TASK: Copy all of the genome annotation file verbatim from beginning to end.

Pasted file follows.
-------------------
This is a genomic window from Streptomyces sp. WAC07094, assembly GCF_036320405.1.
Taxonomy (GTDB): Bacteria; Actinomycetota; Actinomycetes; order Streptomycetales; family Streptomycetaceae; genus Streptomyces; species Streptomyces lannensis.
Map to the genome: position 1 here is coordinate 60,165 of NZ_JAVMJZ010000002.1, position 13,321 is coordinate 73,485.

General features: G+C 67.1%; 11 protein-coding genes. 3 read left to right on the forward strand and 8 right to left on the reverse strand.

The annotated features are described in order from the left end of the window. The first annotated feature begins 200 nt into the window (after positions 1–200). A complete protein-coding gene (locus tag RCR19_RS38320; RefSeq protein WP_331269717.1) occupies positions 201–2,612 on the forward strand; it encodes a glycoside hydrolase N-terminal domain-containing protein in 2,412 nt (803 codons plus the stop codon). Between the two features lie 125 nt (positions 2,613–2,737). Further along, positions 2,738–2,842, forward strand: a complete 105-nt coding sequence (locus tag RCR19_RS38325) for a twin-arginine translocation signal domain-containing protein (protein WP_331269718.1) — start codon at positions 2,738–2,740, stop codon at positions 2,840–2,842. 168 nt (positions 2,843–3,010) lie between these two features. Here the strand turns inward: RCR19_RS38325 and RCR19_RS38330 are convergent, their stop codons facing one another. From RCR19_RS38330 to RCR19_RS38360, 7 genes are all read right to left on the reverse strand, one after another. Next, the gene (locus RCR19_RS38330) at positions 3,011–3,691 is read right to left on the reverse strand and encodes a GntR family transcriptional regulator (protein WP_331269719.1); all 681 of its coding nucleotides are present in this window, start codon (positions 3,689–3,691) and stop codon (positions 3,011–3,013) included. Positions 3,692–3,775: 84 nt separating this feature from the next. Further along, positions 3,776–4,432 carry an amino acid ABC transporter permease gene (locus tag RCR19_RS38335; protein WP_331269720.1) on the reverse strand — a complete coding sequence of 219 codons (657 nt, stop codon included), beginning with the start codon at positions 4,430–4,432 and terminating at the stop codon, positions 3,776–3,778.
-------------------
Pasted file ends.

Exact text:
This is a genomic window from Streptomyces sp. WAC07094, assembly GCF_036320405.1.
Taxonomy (GTDB): Bacteria; Actinomycetota; Actinomycetes; order Streptomycetales; family Streptomycetaceae; genus Streptomyces; species Streptomyces lannensis.
Map to the genome: position 1 here is coordinate 60,165 of NZ_JAVMJZ010000002.1, position 13,321 is coordinate 73,485.

General features: G+C 67.1%; 11 protein-coding genes. 3 read left to right on the forward strand and 8 right to left on the reverse strand.

The annotated features are described in order from the left end of the window. The first annotated feature begins 200 nt into the window (after positions 1–200). A complete protein-coding gene (locus tag RCR19_RS38320; RefSeq protein WP_331269717.1) occupies positions 201–2,612 on the forward strand; it encodes a glycoside hydrolase N-terminal domain-containing protein in 2,412 nt (803 codons plus the stop codon). Between the two features lie 125 nt (positions 2,613–2,737). Further along, positions 2,738–2,842, forward strand: a complete 105-nt coding sequence (locus tag RCR19_RS38325) for a twin-arginine translocation signal domain-containing protein (protein WP_331269718.1) — start codon at positions 2,738–2,740, stop codon at positions 2,840–2,842. 168 nt (positions 2,843–3,010) lie between these two features. Here the strand turns inward: RCR19_RS38325 and RCR19_RS38330 are convergent, their stop codons facing one another. From RCR19_RS38330 to RCR19_RS38360, 7 genes are all read right to left on the reverse strand, one after another. Next, the gene (locus RCR19_RS38330) at positions 3,011–3,691 is read right to left on the reverse strand and encodes a GntR family transcriptional regulator (protein WP_331269719.1); all 681 of its coding nucleotides are present in this window, start codon (positions 3,689–3,691) and stop codon (positions 3,011–3,013) included. Positions 3,692–3,775: 84 nt separating this feature from the next. Further along, positions 3,776–4,432 carry an amino acid ABC transporter permease gene (locus tag RCR19_RS38335; protein WP_331269720.1) on the reverse strand — a complete coding sequence of 219 codons (657 nt, stop codon included), beginning with the start codon at positions 4,430–4,432 and terminating at the stop codon, positions 3,776–3,778.